A View to a Kill (1985) / Action-Thriller
MPAA Rated: PG for violence, sensuality and some language
Running time: 131 min.
Cast: Roger Moore, Christopher Walken, Tanya Roberts, Grace Jones, Patrick Macnee, Patrick Bauchau, David Yip, Fiona Fullerton, Manning Redwood, Alison Doody, Willoughby Gray, Desmon Llewelyn, Robert Brown, Lois Maxwell
Cameo: Dolph Lundgren
Director: John Glen
Screenplay: Richard Maibaum, Michael G. Wilson (based extremely loosely on the story, "From a View to a Kill", by Ian Fleming)
Review published November 3, 2007
A View to a Kill is a notable film for some because it would mark the final appearance of Roger Moore (Octopussy, The Cannonball Run) as 007. In my mind, it's more notable because it is the worst of the Bond films, although I'll grant that is an arguable point to make (though Roger Moore himself considers it the worst he's done). Moore looks a little too long in the tooth to be performing the death-defying feats his character does, but that's just one of many reasons this film fails to ever take hold. The plot is ridiculous, the villains hammy, and the Bond girls are barely consequential. This is a film made on autopilot -- adhering to the tried and true formula to the point where all it is is an exercise in regurgitation. At 2 hours and 10 minutes, it is also long and dull, with so-so action except for the opening ski/snowboard scene and high-flyingclimax. With practically no character development and a story that inspires more laughs than interest, there's ample evidence to suggest a completely new direction would be warranted from here on out.
The plot is as simple as they come. In this outing, Bond must thwart the nefarious scheme by a mad computer industry giant, Max Zorin (Walken, Last Embrace), who devises a plan to take over the world's burgeoning computer chip market. Zorin's plot involves the seismic eradication of Silicon Valley, California, where approximately 80% of the world's microchip industry resides.
With the exception of one of my favorite Bond themes by Duran Duran, A View to a Kill, is a showcase of how boring Bond can be when the producers look more at the ingredients to a Bond adventure than the story before they set out to make a movie. Moore looks bored playing 007 throughout, as there is nothing left for him to explore, spouting not-terribly-witty double entendres and looking nonchalant at whatever happens around him. Not that he has much to inspire him, since the story itself is laughably executed, with villains in Walken and Grace Jones (Conan the Destroyer, Vamp) cast more on sinister looks than charisma or grit. Tanya Roberts (Sheena, Body Slam) only exists for eye candy and screaming, as she does in nearly every one of her films. She comes off as so vapid, it shows that Bond is all about the beauty and not the brains when it comes to his attraction toward women.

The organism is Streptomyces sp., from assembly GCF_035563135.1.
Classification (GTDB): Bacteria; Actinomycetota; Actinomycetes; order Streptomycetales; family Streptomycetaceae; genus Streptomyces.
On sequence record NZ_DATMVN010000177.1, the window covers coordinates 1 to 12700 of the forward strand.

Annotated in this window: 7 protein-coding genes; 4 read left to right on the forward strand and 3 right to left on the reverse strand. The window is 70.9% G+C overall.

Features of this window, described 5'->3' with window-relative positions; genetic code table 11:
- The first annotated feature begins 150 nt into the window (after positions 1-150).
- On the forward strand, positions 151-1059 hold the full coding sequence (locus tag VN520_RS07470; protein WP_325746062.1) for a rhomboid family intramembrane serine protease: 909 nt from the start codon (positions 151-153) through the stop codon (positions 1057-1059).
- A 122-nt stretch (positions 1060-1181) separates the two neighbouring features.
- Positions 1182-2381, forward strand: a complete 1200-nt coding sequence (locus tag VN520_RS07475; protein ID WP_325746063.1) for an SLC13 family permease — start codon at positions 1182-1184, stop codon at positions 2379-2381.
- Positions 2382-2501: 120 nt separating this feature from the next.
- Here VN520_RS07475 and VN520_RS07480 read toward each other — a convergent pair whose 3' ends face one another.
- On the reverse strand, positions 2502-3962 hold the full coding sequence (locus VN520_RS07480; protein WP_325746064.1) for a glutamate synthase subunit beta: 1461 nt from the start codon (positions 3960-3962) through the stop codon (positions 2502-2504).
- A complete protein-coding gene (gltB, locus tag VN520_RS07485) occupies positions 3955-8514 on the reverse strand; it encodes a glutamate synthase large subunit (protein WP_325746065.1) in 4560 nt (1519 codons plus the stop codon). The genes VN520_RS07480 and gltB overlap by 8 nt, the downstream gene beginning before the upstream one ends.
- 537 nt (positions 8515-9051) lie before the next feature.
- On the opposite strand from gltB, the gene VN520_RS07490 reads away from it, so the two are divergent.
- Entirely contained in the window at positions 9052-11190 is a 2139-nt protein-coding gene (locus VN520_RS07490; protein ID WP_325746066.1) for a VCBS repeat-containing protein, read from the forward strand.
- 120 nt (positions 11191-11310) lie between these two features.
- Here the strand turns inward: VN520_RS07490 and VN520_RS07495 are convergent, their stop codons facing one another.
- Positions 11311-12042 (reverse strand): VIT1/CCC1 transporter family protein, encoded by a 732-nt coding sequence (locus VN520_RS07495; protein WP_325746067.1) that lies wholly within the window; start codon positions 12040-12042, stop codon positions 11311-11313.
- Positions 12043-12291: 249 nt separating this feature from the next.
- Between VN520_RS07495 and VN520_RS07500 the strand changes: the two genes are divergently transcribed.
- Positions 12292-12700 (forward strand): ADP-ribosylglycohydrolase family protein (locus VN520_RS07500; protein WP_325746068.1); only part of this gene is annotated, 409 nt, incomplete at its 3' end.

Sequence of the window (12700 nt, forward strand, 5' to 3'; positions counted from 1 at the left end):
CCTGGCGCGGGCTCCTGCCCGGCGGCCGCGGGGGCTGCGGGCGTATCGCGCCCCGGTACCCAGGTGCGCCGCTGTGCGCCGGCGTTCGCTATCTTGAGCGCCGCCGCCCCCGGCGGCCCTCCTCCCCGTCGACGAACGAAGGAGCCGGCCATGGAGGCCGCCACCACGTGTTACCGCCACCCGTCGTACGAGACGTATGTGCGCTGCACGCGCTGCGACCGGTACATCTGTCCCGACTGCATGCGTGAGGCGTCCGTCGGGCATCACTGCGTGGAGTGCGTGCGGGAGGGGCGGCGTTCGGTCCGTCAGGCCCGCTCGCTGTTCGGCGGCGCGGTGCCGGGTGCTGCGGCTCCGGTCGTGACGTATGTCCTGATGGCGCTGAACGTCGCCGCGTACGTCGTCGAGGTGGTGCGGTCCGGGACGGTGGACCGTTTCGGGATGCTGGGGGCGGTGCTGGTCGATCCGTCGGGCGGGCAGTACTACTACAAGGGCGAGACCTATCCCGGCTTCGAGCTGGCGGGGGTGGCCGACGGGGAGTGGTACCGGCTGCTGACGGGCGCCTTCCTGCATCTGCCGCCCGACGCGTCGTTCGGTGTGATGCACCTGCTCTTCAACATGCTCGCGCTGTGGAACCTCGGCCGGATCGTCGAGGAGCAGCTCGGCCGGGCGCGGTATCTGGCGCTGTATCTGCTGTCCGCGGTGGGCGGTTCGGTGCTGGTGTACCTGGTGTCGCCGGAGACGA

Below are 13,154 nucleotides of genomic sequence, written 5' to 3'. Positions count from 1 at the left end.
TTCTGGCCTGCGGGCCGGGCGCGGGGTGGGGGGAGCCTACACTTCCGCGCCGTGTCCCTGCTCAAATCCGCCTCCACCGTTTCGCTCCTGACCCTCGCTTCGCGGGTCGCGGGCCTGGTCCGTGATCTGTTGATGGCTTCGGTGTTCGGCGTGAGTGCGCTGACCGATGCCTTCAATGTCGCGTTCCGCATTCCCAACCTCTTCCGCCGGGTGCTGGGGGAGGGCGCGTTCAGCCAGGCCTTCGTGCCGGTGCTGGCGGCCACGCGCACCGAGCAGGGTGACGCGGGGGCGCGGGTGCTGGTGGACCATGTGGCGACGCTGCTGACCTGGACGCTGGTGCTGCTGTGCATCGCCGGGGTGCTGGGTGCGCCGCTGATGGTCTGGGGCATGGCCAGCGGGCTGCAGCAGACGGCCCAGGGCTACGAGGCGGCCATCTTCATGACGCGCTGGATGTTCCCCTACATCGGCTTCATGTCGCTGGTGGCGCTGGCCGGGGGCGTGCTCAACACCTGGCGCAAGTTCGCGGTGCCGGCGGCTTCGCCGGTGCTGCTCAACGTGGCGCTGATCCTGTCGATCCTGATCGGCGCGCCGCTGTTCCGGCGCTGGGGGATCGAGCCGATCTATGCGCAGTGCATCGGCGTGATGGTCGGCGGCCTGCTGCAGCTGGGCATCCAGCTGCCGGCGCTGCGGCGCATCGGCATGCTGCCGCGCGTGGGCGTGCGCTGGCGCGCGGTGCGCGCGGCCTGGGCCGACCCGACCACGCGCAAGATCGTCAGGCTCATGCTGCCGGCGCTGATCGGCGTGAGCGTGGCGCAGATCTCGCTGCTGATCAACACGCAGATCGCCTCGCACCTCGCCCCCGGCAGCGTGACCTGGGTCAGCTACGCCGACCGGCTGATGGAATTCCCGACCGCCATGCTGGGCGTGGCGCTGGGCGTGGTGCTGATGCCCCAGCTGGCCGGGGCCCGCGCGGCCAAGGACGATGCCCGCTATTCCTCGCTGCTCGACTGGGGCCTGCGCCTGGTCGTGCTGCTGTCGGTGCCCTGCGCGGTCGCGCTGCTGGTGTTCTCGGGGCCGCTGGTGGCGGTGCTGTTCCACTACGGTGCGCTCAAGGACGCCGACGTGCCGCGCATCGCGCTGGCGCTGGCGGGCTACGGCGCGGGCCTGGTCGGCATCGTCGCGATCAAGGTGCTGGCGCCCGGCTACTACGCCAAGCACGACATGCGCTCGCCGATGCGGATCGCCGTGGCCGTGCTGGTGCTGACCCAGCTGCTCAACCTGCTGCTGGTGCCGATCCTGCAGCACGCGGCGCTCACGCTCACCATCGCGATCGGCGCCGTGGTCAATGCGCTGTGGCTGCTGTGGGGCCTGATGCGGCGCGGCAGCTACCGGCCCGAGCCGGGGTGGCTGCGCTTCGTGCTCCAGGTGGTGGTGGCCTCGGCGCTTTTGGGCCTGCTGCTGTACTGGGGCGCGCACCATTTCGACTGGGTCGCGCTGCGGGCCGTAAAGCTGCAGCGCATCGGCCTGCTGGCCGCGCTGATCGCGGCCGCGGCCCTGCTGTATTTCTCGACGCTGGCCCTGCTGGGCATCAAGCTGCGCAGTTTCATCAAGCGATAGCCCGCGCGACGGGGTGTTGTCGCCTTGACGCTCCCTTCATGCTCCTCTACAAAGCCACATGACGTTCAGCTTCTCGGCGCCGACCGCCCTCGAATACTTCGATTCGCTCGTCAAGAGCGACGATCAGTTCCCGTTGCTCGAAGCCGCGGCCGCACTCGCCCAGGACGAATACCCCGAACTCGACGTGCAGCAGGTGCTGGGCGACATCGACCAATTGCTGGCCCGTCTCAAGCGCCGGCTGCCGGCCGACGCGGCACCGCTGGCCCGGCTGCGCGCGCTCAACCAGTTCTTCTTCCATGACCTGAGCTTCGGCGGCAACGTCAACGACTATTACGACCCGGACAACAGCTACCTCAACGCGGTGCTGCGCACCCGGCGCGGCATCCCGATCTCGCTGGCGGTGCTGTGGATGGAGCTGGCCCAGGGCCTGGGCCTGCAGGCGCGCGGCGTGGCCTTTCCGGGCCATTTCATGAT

The humor that marred some of Moore's weaker efforts is evident, though not close to funny here. Terrible jokes abound, such as Bond, when witnessing a man murdered before his eyes by a puppet shaped like a butterfly at dinner remarks (very inappropriately), "Waiter, there's a fly in my soup". Dumb comic relief roles are given to a bunch of accident-prone SF cops and a slew of needless Russian adversaries, who are as stereotypical as can be. Grace Jones' character of May Day is completely one-dimensional, while Walken gesticulates and pauses to give the appearance of a man with murder on his mind, but doesn't come across with nearly a fraction of the genius one would need to be the world's most formidable chip designer. Even the gadgets prove to be a non-factor (in fact, I can't even recall any employed on Bond's part).
The vertigo-inducing finale floating high in a blimp above the Golden Gate Bridge is impressive, but unfortunately, it remains the only scene of exceptional interest in the entire film. By this point, we're bored by Bond's shtick, and couldn't care less about Zorin and his mad quest for domination of the business world, since it is unlikely such a farfetched scheme could ever work, both in premise and execution. Glen's (For Your Eyes Only, The Living Daylights) treatment as director is definitely pedestrian, and his use of obvious stunt doubles and phony looking sets undermines whatever excitement might be generating in any of the set action pieces. His inability to winnow down the padded film to a standard 105 minutes proves the worst move of all.
The best thing I can say about A View to a Kill is that it isn't unwatchably bad, but even the most lackluster of Bond outings have moments of interest spaced close enough apart to overcome being completely zoned out. Not so much here. At least the stunt work is uniformly good, perhaps the film's sole saving grace.
A View to a Kill is strictly for Bond completists, perhaps only worth revisiting from time to time to see just how weak a Bond outing could be. Luckily, future filmmakers learned from the mistakes shown here, proving that Bond might be down, but never for the count.
-- Preceded by Dr. No (1962), From Russia with Love (1963), Goldfinger (1964), Thunderball (1965), You Only Live Twice (1967), On Her Majesty's Secret Service (1969), Diamonds Are Forever (1971), Live and Let Die (1973), The Man with the Golden Gun (1974), The Spy Who Loved Me (1977), Moonraker (1979), For Your Eyes Only (1981), and Octopussy (1983). Followed by The Living Daylights (1987), Licence to Kill (1989), GoldenEye (1995), Tomorrow Never Dies (1997), The World is Not Enough (1999), Die Another Day (2002), Casino Royale (2006).
©2007 Vince Leo